ATLANTIC CITY - The Super Six Boxing Classic hasn't always been super or classic, but it appears to have achieved the purpose its creator envisioned when the tournament was launched with such fanfare in 2009.

Thanks to Carl Froch's highly entertaining, 12-round majority decision over veteran Glen Johnson on Saturday night, the finale in the defection-wracked tournament will pair Froch, the WBC super middleweight champion from Nottingham, England, against WBA super middle titlist Andre Ward, the 2004 Olympic gold medalist from Oakland, Calif. The showdown will be held sometime this fall in a city to be determined.

It might not be a stop-the-world event on the scale of, say, Manny Pacquiao vs. Floyd Mayweather Jr., which increasingly looks as if it will never happen. But it figures to be one of the better matchups that can be made in the foreseeable future, involving fighters who clearly want to test one another where it counts, in the ring, and not just in a long-distance war of words.

"[Ward is] a great fighter, an Olympic gold medalist, but it's going to be a totally different fight from this one," said Froch (28-1, 20 KOs), who had a sizable and very vocal number of British fans in the announced attendance of 2,286 in the Adrian Phillips Ballroom of Boardwalk Hall. "He was a great amateur fighter, I was a great amateur fighter. We're both great professional champions, and that's what it's all about. Me and my trainer [Robert McCracken], we have the formula to beat Ward. You'll find out what the formula is when we fight."

Ward (24-0, 13 KOs), who scored a unanimous, 12-round decision over former IBF middleweight champion Arthur Abraham (32-3, 26 KOs), an Armenian based in Germany, in the other semifinal bout May 14 in Carson, Calif., was part of the Showtime broadcast team on Saturday and he claimed to have been mostly impressed by what he saw of Froch.

"Froch got hit with a lot of shots he didn't have to get hit with, but each time he took one of those heavy shots, he responded," Ward said. "That's what champions do.

"I think this was the way we all thought it would happen, and should happen. Nothing against Johnson, but me and Froch is a bigger fight, a better fight. If you put the best Carl Froch up against the best Andre Ward, you can't help but have a great fight."

Neither Ward nor Froch were among the favorites when the original field for the Super Six, conceived by Showtime executive vice president Ken Hershman, was announced; Denmark's Mikkel Kessler and Abraham were. But Hershman's idea of staging a tournament to determine the finest 168-pound fighter on the planet was well-intentioned, even if the Group Stage format was unwieldy. Three of the original six fighters dropped out at various times and IBF super-middle champ Lucian Bute was a nonparticipant.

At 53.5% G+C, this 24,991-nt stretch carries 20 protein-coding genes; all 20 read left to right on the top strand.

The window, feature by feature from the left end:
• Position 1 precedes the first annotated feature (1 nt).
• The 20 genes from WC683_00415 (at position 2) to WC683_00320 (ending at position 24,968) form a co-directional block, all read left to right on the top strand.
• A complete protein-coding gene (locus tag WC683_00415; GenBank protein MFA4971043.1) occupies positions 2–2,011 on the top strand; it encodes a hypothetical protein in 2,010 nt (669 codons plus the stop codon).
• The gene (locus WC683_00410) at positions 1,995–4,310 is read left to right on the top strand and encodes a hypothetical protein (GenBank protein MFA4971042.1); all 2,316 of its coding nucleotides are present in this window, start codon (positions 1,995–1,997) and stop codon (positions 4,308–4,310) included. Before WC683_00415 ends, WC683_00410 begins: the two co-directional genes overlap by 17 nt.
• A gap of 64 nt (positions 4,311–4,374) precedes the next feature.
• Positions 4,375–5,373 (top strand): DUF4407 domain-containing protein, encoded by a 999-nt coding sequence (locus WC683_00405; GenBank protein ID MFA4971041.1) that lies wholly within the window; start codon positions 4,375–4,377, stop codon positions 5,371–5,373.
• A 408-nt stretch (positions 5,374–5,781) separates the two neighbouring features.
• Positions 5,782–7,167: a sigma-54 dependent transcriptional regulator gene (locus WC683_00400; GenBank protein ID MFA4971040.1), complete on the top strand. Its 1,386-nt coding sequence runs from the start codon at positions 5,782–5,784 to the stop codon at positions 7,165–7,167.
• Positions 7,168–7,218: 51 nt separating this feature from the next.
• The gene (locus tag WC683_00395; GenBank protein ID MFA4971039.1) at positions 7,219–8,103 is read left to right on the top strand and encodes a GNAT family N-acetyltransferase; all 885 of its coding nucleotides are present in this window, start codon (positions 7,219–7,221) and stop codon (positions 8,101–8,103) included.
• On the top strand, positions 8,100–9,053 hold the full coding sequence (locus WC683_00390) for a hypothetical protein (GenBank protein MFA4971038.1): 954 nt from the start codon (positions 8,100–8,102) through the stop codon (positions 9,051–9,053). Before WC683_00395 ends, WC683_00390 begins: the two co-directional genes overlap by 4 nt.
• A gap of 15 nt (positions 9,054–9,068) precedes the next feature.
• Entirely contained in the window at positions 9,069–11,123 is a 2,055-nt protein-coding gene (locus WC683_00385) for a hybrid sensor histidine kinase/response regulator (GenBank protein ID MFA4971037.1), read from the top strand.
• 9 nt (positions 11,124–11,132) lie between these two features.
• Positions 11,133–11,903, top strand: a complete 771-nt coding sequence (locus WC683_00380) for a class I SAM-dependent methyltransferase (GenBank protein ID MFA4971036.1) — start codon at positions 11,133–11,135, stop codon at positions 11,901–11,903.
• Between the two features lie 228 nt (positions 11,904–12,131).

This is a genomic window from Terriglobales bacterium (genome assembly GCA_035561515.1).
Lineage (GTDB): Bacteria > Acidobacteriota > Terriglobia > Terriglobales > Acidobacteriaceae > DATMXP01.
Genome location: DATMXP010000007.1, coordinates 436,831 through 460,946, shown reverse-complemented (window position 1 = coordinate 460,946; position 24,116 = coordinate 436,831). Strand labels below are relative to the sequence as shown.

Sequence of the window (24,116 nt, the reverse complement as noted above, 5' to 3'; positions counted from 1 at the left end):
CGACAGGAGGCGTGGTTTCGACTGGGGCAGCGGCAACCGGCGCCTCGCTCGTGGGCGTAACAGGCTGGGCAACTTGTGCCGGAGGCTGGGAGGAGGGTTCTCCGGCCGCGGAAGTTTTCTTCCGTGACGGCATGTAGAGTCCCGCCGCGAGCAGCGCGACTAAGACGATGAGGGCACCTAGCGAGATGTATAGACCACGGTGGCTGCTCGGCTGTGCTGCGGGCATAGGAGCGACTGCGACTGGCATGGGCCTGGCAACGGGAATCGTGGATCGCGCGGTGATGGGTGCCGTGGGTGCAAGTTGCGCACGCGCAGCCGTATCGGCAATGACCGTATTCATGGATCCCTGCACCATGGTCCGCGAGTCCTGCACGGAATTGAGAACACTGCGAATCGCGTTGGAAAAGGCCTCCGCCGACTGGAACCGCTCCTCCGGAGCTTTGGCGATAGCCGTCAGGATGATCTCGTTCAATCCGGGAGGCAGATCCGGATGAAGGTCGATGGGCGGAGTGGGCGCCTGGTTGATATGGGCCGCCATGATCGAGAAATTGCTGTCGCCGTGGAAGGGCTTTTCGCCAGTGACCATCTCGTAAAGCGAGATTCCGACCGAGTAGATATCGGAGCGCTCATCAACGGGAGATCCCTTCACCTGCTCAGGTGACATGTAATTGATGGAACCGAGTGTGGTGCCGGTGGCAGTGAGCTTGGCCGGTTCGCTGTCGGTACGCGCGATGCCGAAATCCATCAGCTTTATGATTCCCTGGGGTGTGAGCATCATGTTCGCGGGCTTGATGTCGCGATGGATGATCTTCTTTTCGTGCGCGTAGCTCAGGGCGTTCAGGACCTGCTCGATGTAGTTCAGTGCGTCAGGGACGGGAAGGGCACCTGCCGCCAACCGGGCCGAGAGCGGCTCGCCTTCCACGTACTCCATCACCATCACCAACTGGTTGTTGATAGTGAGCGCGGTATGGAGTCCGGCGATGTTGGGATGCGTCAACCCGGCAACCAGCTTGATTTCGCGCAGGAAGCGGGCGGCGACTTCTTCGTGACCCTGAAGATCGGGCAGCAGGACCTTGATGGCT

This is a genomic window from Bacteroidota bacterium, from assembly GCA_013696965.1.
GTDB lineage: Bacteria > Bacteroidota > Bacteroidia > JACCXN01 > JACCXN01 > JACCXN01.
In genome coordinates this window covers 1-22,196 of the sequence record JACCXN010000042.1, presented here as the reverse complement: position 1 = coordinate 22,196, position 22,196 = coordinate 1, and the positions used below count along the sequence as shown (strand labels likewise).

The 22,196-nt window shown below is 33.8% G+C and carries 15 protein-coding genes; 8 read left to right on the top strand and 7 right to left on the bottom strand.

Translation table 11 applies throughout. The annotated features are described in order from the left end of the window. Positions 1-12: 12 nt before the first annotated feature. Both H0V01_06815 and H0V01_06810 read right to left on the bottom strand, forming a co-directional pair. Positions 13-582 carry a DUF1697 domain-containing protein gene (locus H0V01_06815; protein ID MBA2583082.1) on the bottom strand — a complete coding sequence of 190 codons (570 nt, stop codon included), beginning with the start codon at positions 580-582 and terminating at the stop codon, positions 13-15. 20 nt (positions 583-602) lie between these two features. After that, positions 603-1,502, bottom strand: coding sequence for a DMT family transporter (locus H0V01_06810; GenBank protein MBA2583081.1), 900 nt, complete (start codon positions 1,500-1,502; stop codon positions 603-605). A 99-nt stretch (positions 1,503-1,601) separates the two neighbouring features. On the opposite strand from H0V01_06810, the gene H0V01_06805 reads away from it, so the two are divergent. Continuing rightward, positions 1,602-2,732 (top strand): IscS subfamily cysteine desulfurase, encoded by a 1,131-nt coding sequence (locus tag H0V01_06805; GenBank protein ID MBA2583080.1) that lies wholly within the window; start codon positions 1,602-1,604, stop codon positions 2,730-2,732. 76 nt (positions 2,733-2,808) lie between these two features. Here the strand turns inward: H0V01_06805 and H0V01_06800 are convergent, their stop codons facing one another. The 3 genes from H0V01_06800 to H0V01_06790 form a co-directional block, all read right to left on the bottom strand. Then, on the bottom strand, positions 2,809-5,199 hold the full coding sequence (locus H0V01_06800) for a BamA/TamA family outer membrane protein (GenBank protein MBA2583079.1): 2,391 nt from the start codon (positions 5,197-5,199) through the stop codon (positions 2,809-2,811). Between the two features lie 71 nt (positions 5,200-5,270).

Now that Bute (28-0, 23 KOs) is signed to a multifight deal with Showtime, it could be argued that the Ward-Froch winner actually will be less of an "undisputed" champion than the survivor of a de facto semifinal, the real champ to be determined in a showdown with Bute. But that's not to say what has transpired to date hasn't been without merit. Ward has emerged as a top-10 pound-for-pound guy, and Froch, previously unknown to U.S. audiences before the Super Six began, is establishing himself as someone American fight fans will want to see because, well, he's skilled and fun to watch.

"I think Carl Froch is one of the most television-friendly fighters there is," said Johnson's co-promoter, Lou DiBella, a former senior vice president of HBO Sports. "People who think that's an easy fight for Ward are not thinking clearly."

Truth be told, the 42-year-old Johnson (51-15-2, 35 KOs), of Miami by way of his native Jamaica, was no day at the beach for Froch. A replacement for the injured Kessler last September, Johnson landed 219 of 546 total punches (40.1 percent), according to statistics furnished by the SportsMEDIA Technology Corp., and 105 of those were power shots. But he was far less active than Froch (274 of 672, 40.8 percent), and he threw only 20 combinations compared to 53 for the Briton.

"I got greedy," Johnson said, admitting that he had a knockout on his mind. "[Froch] was able to take my best punches, and that surprised me."

Judges John Stewart and Mark Green saw Froch as the winner by respective margins of 117-111 and 116-112, with Japan's Nobuaki Uratani dissenting by submitting a 114-114 scorecard.

Another European, Hungarian light-heavyweight Zsolt Erdei (33-0, 18 KOs), continued to impress in only his third bout on U.S. soil, knocking down Byron Mitchell (28-8-1, 21 KOs) twice en route to a sixth-round stoppage. Erdei, 37, the former WBO light-heavy champ, has his sights set on newly crowned WBC 175-pound titlist Bernard Hopkins, who was at ringside.

"I met Hopkins in the lobby of Caesars earlier today," Erdei said. "He was a very polite gentleman. In my mind, he is the best fighter in the division. Of course, I would like to fight him."